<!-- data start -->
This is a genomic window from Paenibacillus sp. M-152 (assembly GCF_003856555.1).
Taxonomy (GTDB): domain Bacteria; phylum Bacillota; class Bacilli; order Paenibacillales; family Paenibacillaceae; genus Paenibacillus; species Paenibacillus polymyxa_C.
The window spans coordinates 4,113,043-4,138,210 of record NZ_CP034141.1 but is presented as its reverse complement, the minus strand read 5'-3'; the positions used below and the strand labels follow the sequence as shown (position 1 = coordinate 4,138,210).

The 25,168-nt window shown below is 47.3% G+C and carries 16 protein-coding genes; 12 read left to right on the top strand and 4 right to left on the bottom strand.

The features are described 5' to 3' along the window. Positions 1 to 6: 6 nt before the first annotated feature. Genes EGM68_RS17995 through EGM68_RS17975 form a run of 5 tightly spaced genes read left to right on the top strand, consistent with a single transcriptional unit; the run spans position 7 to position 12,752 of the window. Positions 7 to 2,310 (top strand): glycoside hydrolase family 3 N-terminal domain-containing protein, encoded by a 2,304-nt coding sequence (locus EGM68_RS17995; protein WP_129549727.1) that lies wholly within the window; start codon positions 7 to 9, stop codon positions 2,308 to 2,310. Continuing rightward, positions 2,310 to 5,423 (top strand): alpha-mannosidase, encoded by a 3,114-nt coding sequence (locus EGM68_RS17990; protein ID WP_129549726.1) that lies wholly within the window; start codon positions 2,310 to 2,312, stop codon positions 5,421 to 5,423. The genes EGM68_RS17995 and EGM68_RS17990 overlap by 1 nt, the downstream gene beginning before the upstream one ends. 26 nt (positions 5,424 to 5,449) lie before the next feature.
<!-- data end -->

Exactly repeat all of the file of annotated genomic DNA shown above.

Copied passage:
This is a genomic window from Paenibacillus sp. M-152 (assembly GCF_003856555.1).
Taxonomy (GTDB): domain Bacteria; phylum Bacillota; class Bacilli; order Paenibacillales; family Paenibacillaceae; genus Paenibacillus; species Paenibacillus polymyxa_C.
The window spans coordinates 4,113,043-4,138,210 of record NZ_CP034141.1 but is presented as its reverse complement, the minus strand read 5'-3'; the positions used below and the strand labels follow the sequence as shown (position 1 = coordinate 4,138,210).

The 25,168-nt window shown below is 47.3% G+C and carries 16 protein-coding genes; 12 read left to right on the top strand and 4 right to left on the bottom strand.

The features are described 5' to 3' along the window. Positions 1 to 6: 6 nt before the first annotated feature. Genes EGM68_RS17995 through EGM68_RS17975 form a run of 5 tightly spaced genes read left to right on the top strand, consistent with a single transcriptional unit; the run spans position 7 to position 12,752 of the window. Positions 7 to 2,310 (top strand): glycoside hydrolase family 3 N-terminal domain-containing protein, encoded by a 2,304-nt coding sequence (locus EGM68_RS17995; protein WP_129549727.1) that lies wholly within the window; start codon positions 7 to 9, stop codon positions 2,308 to 2,310. Continuing rightward, positions 2,310 to 5,423 (top strand): alpha-mannosidase, encoded by a 3,114-nt coding sequence (locus EGM68_RS17990; protein ID WP_129549726.1) that lies wholly within the window; start codon positions 2,310 to 2,312, stop codon positions 5,421 to 5,423. The genes EGM68_RS17995 and EGM68_RS17990 overlap by 1 nt, the downstream gene beginning before the upstream one ends. 26 nt (positions 5,424 to 5,449) lie before the next feature.